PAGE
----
“In the Footsteps of Geddes” engaging young people with place & heritage

Wojciech Borowski, Project Coordinator at PAS, reflects on the two-year Heritage Lottery funded youth project.

The last day of March saw the end of the project that I was leading since I became a team member at PAS in 2016. Over the course of two years, we engaged a wide variety of groups of young people across Scotland with place and history.

The project explored the Geddesian approach of talking and learning about place through visual education. The ultimate goal was to improve young people’s engagement with the heritage of their area, introduce them to new digital technology and to promote ‘active citizenship’. You can learn and see more, including the panoramic images and 3D models created by the participants, by visiting the project website www.inthefootstepsofgeddes.com.

One of the issues commonly experienced by young people is the distance between them and the things that they want to do and see. Thanks to the generous funding from the HLF, PAS was able to be indiscriminate about where the project could be taken and who could take part. We worked in Cowdenbeath and Dunfermline in Fife, Possilpark in Glasgow, Oudenarde near Bridge of Earn and Kinross in Perth & Kinrosss and Lochgilphead in Argyll and Bute. Our organisation’s first was the series of workshops that took place at the Young Offenders Institution in Polmont.

We put heavy emphasis on engagement with ‘seldom-heard’ groups and individuals. Because of this we teamed up with Article 12, an organisation supporting some of the most marginalised young people, such as young Gypsy/Travellers. A result of this was an interactive workshop followed by a visit to a heritage site, courtesy of Historic Environment Scotland (HES also supported us in other project locations). Moreover, we cooperated with the Scottish Prison Service and Fife College to engage a group of young men at HMP&YOI Polmont; the group enjoyed interpreting the Place Standard tool in the context of the establishment and engaging with the guest speakers, Scottish Historic Buildings Trust’s Russell Clegg, presenting on the various building trades and professions involved in historic restorations, and Jenny Wood, a planner and researcher, talking about the rights of children and young people in the context of the current planning process and placemaking.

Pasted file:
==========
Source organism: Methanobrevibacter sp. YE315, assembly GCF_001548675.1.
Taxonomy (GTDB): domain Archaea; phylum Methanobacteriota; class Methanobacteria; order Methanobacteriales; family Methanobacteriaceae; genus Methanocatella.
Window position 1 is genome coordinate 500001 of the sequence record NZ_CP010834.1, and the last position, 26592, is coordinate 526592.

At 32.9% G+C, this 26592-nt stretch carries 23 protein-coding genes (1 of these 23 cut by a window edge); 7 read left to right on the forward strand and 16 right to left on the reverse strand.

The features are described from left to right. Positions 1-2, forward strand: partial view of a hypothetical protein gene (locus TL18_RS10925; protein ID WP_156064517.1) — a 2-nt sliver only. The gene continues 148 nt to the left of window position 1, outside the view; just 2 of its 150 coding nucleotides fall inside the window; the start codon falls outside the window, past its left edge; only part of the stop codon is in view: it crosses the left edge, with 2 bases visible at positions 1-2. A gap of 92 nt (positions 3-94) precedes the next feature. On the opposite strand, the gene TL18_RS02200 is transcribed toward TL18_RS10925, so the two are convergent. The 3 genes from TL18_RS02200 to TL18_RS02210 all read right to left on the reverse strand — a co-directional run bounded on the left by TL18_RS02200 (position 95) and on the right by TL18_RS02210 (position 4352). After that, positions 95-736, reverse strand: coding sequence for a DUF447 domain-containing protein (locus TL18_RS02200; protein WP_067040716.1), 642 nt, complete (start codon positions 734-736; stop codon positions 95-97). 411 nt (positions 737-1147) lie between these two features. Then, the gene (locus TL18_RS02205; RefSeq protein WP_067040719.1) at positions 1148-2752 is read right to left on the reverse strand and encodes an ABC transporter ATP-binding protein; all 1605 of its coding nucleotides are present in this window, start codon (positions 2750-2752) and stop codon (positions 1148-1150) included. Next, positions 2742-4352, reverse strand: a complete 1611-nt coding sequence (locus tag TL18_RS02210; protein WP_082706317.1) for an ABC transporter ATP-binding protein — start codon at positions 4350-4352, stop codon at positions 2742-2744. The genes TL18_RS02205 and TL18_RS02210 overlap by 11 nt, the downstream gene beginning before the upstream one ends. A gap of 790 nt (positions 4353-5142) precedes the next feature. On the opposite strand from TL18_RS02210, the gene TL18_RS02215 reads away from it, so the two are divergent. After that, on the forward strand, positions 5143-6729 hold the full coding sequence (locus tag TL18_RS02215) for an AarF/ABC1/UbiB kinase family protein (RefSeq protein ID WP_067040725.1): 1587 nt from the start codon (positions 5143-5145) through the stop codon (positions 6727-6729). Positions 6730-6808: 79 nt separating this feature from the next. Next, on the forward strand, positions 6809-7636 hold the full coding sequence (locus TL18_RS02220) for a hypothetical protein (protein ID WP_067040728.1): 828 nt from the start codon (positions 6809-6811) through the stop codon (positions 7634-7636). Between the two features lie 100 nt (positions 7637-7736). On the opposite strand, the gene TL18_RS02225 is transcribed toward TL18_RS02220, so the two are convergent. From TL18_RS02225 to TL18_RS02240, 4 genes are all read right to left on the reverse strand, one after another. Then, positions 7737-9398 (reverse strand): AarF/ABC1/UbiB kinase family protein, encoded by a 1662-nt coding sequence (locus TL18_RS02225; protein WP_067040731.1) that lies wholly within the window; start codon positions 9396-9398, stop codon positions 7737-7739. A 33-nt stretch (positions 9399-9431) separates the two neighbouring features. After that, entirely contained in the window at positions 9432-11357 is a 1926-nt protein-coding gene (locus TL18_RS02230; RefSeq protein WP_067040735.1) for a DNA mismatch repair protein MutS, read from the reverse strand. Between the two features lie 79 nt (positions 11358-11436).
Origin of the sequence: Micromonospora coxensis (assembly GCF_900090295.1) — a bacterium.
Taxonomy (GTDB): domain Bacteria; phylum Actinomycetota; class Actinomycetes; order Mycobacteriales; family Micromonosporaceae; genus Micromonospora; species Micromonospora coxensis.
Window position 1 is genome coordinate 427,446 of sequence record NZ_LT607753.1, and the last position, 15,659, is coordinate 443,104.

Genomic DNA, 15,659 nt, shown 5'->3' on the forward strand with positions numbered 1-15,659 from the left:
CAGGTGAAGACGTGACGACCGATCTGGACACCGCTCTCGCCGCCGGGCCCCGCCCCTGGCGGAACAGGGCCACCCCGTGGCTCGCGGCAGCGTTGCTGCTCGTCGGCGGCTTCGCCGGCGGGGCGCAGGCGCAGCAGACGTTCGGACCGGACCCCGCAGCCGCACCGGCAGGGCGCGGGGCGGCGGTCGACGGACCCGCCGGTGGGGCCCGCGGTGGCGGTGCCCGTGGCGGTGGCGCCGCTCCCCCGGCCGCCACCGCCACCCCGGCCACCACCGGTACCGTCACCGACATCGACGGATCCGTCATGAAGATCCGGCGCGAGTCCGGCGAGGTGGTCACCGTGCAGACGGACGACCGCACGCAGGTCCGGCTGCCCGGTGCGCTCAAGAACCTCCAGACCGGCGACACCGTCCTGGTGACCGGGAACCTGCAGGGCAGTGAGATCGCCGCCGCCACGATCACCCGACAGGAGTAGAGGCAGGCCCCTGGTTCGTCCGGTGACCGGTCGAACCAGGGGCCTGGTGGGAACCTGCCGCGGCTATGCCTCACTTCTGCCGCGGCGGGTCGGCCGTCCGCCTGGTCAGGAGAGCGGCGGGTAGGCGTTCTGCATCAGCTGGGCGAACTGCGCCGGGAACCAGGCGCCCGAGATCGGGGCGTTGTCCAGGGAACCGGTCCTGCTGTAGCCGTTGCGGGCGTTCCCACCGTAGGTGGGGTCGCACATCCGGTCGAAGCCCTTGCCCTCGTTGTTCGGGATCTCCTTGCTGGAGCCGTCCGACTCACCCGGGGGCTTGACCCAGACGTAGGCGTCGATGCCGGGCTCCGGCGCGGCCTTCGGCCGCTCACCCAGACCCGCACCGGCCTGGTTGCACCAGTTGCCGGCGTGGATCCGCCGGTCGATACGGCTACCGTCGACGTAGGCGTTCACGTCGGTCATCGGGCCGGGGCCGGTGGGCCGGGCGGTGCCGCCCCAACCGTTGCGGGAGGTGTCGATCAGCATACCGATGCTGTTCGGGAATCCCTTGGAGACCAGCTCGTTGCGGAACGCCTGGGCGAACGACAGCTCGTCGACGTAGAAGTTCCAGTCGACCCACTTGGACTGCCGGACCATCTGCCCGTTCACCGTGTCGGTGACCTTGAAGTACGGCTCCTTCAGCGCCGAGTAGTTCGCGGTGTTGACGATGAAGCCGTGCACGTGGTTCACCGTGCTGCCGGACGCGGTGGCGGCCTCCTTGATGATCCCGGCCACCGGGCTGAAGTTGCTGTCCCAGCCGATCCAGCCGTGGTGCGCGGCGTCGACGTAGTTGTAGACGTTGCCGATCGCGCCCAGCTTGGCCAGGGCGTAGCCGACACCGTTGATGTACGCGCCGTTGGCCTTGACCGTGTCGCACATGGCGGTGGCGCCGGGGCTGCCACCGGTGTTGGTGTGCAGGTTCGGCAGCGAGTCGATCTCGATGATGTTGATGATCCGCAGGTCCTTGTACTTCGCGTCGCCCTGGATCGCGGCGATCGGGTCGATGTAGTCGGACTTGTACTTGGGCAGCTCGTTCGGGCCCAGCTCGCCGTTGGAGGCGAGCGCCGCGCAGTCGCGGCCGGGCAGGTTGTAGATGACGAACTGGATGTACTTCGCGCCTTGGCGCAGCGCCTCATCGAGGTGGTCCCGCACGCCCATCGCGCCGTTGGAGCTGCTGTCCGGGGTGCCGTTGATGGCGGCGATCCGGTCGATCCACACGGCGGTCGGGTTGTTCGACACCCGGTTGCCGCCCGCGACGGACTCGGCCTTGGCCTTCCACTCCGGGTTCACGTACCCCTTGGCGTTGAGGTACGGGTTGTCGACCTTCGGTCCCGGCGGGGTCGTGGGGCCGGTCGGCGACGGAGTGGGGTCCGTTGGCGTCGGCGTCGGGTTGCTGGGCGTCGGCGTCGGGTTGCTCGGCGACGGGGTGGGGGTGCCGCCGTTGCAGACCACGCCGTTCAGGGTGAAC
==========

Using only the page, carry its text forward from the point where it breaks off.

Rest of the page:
I recognised from the outset that for the project to be successful in its ambitious aims of engagement, its framework must be very flexible. “In the Footsteps…” was as deliverable as a one- or two-day activity day, as it was a part of the high school syllabus or an element of a community day. Our partners offered us a lot of open-mindedness and creativity in interweaving the project into their existing activity programmes and curricula.

Here is what young participant Connor Campbell from Lochgilphead had to say about IFG:

“[It] was an amazing programme […] during the summer holidays. […] I think this project was amazing in teaching us how to use technology and telling us what we could do to help out our community”

Raymond Flanagan of Mid-Argyll Youth Forum:

“[The] project went a long way to inspire digital creativity in young people who would not have had the opportunity to participate in such a wonderful and innovative endeavour. Through a series of workshops delivered by PAS, the young people were able to express themselves succinctly both in nonverbal actions and through the imagery of text and drawings. The introduction of Google Cardboard to the group was mind blowing.”

Diane Cassidy of Perth & Kinross Council:

“We planned for the project to take place in conjunction with a family fun day […]. Oudenarde was identified as an area challenged by no access to facilities or links to the wider community. […] It was good to have the Geddes displays out, people using the Place Standard tool and the Google Cardboard viewers. [This] opportunity will form the groundwork for taking forward future projects to enable community to take an active role in developing their area”.